Fast forward a couple hundred miles, a couple gas-station visits, and a lunch break in Santa Cruz, and I finally arrived at my intended destination: Samuel P. Taylor State Park — Lagunitas, CA. Just 15 miles west of San Rafael, Samuel P. Taylor State Park is a majestic slice of wilderness; a stones throw from the hustle and bustle of San Francisco. Whether you have a day or a week, this spot offers so much relaxation and peace. Just the place I envisioned for the Tepui roof-top tent.
The narrow road into the park meandered alongside Lagunitas Creek and was lined with coastal Redwoods, rich in their organic red coloration. The entire distance, the sun seemed to spear through the canopy of leafy branches, illuminating particulate in the air like some variety of fairy dust. I couldn’t help but smile the entire route while thinking, “Could I be dreaming?”
After crossing over Lagunitas creek, where Coho Salmon were currently making their journey upstream, I pulled into a small yet cozy campsite with nothing more than a table and fire pit. Surrounded by a healthy grove of Redwoods, I didn’t need much to feel completely at ease.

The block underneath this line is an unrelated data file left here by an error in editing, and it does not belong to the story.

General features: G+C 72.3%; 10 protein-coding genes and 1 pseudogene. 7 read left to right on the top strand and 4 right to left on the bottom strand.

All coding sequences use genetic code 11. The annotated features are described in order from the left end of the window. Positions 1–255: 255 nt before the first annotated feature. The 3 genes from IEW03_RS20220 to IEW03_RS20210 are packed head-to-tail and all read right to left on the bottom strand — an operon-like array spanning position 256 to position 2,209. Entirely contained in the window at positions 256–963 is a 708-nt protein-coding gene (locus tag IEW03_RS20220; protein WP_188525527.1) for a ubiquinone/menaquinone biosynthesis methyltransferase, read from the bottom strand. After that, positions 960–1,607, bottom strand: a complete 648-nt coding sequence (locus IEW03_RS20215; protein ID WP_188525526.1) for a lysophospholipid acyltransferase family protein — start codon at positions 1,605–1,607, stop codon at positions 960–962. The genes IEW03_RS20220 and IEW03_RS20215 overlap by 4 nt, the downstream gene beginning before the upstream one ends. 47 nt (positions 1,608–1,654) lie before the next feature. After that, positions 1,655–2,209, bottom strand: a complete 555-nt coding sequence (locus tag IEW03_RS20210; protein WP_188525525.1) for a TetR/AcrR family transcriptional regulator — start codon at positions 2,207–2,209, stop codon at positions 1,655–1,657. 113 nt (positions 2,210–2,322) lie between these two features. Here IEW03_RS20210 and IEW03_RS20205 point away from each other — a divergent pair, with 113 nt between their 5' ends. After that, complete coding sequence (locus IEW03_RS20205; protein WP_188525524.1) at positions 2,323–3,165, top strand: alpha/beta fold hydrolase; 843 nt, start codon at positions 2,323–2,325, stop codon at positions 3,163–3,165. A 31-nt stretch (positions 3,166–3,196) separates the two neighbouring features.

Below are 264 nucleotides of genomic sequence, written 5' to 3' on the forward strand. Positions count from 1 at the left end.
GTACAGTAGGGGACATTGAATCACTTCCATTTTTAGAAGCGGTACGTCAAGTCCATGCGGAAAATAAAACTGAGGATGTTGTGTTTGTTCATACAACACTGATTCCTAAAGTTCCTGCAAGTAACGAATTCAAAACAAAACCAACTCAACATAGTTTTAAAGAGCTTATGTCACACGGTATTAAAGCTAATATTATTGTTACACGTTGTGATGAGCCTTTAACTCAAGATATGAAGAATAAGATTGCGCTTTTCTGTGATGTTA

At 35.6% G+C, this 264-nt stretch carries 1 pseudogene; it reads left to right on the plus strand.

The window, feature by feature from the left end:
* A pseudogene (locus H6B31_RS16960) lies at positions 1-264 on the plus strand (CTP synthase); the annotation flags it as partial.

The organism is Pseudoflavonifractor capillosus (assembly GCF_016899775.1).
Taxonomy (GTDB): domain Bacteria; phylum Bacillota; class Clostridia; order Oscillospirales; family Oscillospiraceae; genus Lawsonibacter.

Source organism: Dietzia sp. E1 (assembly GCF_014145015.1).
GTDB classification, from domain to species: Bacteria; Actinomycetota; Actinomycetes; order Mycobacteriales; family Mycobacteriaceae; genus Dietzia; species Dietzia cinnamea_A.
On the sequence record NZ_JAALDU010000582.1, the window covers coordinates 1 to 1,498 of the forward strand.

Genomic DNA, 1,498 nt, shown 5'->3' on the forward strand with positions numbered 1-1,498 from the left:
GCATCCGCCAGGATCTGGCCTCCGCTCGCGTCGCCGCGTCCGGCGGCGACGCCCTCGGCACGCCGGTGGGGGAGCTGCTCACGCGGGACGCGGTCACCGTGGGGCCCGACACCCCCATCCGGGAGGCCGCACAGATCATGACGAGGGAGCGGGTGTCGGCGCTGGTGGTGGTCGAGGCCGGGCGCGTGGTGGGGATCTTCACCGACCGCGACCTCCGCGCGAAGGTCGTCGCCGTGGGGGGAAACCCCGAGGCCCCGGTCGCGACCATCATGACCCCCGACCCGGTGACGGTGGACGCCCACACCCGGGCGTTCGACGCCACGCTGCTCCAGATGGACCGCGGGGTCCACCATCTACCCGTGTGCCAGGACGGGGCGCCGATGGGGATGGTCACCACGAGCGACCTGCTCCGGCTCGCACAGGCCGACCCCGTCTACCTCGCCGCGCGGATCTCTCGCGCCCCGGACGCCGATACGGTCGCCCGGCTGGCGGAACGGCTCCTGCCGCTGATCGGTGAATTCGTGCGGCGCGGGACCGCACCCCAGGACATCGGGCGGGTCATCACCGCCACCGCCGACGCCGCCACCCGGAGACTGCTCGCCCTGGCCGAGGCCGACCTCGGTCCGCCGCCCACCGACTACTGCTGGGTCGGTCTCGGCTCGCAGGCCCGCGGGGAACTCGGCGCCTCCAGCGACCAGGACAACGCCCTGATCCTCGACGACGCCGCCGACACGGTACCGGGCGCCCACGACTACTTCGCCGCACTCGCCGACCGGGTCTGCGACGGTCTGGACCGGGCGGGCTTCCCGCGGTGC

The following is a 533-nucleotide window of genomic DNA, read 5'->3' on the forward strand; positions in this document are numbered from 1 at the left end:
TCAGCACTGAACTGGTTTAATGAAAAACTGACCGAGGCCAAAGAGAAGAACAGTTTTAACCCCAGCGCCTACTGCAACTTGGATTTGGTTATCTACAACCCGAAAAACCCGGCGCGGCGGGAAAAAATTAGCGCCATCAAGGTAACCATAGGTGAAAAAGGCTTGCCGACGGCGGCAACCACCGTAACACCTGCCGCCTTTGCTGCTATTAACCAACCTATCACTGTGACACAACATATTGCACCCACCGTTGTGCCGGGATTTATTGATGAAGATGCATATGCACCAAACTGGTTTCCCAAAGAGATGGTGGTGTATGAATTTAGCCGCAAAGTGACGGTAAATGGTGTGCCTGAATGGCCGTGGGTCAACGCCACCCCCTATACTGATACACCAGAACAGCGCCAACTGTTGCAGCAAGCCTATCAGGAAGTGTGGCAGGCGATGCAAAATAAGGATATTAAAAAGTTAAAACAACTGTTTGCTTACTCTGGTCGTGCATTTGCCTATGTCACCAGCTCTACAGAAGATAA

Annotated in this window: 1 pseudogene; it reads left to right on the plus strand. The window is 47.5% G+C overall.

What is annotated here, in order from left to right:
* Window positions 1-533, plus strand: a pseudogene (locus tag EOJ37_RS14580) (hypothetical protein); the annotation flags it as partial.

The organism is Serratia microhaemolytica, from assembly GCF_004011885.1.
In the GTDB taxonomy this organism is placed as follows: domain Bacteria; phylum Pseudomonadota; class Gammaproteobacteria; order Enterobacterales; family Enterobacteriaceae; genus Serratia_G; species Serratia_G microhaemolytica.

Depending on the location of a campsite, I learned the importance of reading reviews and speaking to the parks’ office prior to booking, especially for roof-top camping. Parking on level ground makes a significant difference when using the tent; the latter system relies on flat, stable ground. Fortunately, the site I reserved offered a plenty of space, both horizontally and vertically for the Tepui. As I setup camp, I noticed that the soft dirt began to move before my eyes, revealing an extensive network of gophers, all looking to seal a quick snack. Watching this take place reaffirmed my belief that roof-top tents are worth every penny, especially if you aren’t in love with traditional tents.